After the mock – Ideas for improving your performance in the Writing paper

International House Santa Clara students at B2 (First), C1 (Advanced) and C2 (Proficiency) levels take mock exams during their courses in order for us all to gauge how everyone’s preparation for the relevant Cambridge English exams is going.  We believe that this experience is an important step as it gives students and teachers a clear picture of both their strengths and areas to improve on.  In other words, we see the mocks as great opportunities for learning and improving your performance.  As such, the aim of this post is to suggest some things that you can do as learners when you get feedback on the writing papers.

When you do a mock at International House Santa Clara, you receive some feedback on your writing which details your marks in the four areas we evaluate when assessing your texts (content, communicative achievement, organisation and language).  You can use this feedback to assess where your strengths and areas to work on lie. What do you need to work on to improve your grades in these areas?  For instance, for organisation, you might be advised to widen the range of linking words and phrases you use to order, add and contrast ideas in your texts.  If so, then you can look back in your course book to refresh your memory on linking phrases you have studied in the past.  Don’t foget to be sure you know how to use them.  Maybe you can practice by writing some example sentences.  Then, next time you do a piece of writing, set yourself the aim of paying attention to how you signpost your texts in order to bring about greater cohesion.

Another thing you can do after the mock and with any piece of writing you do on the course, is to look at the notes your teacher has made on your text.  Sometimes we’ll correct things by suggesting better ways to express them.  At other times, we’ll leave some of the work to you by only identify the error and giving you a hint as to the type of mistake it is (using our correction code).  In this case you can have a go at making the correction yourself.

It’s a good idea to keep a record of the mistakes you make either in a notebook or on an electronic document. Write down what you originally put and then your attempt at correction.  Later, check your correction with your teacher.  This is a great technique for helping you realise the kinds of mistakes you make and hopefully learn from them so you avoid repeating them in future!  Here’s an example of how you could organise your correction record: Original sentence:  Thank you for the time and attention you take to this letter. Type of mistake:  Collocation Correction:  Thank you for the time and attention you pay / give to this letter.  (pay / give + attention to something).  As you start to build up a collection of the kinds of errors you regularly make, you’ll be in a better position to edit your writing more efficiently as you’ll know what to look out for.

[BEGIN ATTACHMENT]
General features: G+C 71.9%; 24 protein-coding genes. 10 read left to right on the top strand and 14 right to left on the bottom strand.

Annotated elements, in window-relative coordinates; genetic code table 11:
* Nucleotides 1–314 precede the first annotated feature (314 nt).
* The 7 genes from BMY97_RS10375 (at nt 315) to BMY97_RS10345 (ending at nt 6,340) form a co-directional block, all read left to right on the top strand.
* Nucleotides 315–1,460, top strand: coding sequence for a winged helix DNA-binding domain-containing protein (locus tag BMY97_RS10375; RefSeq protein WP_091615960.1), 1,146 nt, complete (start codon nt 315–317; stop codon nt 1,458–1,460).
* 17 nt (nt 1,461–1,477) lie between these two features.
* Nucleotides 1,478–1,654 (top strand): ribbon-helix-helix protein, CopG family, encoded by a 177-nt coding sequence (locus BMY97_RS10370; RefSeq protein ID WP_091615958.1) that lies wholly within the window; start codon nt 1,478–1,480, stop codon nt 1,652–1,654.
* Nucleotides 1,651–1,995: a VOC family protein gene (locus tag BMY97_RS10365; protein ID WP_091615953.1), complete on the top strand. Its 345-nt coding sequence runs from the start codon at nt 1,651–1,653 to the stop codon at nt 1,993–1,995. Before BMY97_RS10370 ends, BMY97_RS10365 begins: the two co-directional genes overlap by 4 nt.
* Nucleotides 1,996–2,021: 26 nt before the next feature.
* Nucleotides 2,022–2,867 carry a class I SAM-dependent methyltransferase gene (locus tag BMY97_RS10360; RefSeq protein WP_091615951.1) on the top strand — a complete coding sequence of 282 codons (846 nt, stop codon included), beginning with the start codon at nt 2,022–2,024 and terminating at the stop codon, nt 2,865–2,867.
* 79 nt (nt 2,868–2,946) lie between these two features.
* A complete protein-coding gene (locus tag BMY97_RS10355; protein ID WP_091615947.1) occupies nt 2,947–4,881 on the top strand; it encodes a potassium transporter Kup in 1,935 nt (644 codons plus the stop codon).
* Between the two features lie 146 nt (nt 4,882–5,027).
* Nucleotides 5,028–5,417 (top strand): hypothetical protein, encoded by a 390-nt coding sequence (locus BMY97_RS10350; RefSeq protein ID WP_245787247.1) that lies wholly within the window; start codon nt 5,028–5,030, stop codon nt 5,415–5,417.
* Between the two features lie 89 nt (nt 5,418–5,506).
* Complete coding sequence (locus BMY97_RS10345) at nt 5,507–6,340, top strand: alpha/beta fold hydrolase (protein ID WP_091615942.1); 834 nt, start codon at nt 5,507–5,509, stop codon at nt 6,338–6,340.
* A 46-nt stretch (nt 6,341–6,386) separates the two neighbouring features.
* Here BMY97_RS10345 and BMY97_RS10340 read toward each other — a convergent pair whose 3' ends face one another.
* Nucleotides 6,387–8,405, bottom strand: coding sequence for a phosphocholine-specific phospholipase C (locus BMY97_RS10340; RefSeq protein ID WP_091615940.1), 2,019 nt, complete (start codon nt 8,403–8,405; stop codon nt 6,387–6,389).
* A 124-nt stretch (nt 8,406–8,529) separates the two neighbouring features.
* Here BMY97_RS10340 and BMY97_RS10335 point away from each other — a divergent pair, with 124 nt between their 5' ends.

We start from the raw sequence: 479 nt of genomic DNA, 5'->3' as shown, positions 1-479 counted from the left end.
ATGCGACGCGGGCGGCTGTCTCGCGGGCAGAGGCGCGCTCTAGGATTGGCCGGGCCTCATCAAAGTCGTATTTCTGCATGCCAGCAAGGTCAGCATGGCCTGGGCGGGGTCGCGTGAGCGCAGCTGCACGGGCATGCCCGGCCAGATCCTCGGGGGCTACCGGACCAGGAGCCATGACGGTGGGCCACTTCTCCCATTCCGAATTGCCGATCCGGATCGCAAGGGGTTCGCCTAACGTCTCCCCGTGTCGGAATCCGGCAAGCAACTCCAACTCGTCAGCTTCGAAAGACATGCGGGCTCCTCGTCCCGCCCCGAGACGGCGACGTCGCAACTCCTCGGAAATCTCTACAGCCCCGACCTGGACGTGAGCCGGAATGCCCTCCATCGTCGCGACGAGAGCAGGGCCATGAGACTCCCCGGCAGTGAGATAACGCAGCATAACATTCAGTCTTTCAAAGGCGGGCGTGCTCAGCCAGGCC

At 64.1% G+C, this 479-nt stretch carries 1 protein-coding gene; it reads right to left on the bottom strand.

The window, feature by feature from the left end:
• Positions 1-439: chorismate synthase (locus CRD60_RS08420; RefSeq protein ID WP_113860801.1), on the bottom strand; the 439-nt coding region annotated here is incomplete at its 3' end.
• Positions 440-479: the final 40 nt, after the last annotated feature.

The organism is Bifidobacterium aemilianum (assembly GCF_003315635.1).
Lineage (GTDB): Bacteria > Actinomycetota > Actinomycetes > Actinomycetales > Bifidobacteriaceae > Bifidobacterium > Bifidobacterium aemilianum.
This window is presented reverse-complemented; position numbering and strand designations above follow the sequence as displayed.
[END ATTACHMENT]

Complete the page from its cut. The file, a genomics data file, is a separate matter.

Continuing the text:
Here are some of the most common codes we use to classify the errors in written work (if your text has other marks which you don’t understand, just ask your teacher for clarification). Use it to go through your texts and try to correct some of your own mistakes.

  • WO = word order.  There is a mistake with the order of the words you used (e.g. a cat black)
  • WF = word form.  You have used the wrong type of word for this part of the sentence; maybe a noun where you should have an adjective, for example (e.g. The exercise was very difficulty)
  • VF = verb form.  The verb needs to be in a different form (e.g. I am very glad hearing from you)
  • VT = verb tense. The verb is not in the correct tense (e.g. She was very embarrassed when she realised she forgot his name)
  • Prep = preposition.  An inappropriate preposition has been used. (e.g. They met on 5 o’ clock)
  • Col = collocation. Some of the words you have chosen don’t sit naturally together (e.g. I hope you all had a merry holiday)
  • WC/Voc = Word choice/vocabulary selection. The word you’ve chosen isn’t ideal in this context. (e.g. The chairs on the plane were very small and didn’t give much legroom)
  • WW = Wrong word.  The word used is incorrect in this context (e.g. I can’t imagine how life was like 100 years ago… (what)
  • Reg = register.  Your level of (in)formality is not appropriate to this text type (e.g. I look forward to hearing from you, hugs and kisses)
  • Sp = spelling. This word is not spelled correctly (e.g. His Oscar aceptence speech was very funny)
  • Agr = agreement.  Your subject does not match the form of the verb or other dependent words (e.g. This people is friendly)
  • Art = article. There is an error with the choice or use of an article (e.g. In Portugal today, most people use the computers every day)
  • MW = missing word.  There is a word missing from the sentence (e.g. After John got his black belt in karate, he decided was time to take a new sport.)
  • XW = extra word(s).  There is an unneccesary word which you should remove (e.g. The media it‘s a powerful force in modern society)
  • Org = confusing use of linking word/phrase/discourse marker (e.g. Mobile phones are very useful.  On the other hand, people tend to like them…)
  • ?/clarity = meaning not clear.  It is hard to understand what you are trying to say. (e.g. Potato topic had was is too fizzy)
  • P = punctuation.  You need to rethink how you’ve used punctuation or use some!

For both grammar and vocabulary error correction, don’t forget how useful the information provided in dictionaries can be.  Here are some links to online dictionaries you can use for free:

Oxford Learner’s Dictionaries:

Cambridge online dictionary:





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Filed under B2 - Cambridge English: First, B2 - Cambridge First Writing, C1 - Cambridge English: Advanced, C2 - Cambridge English: Proficiency

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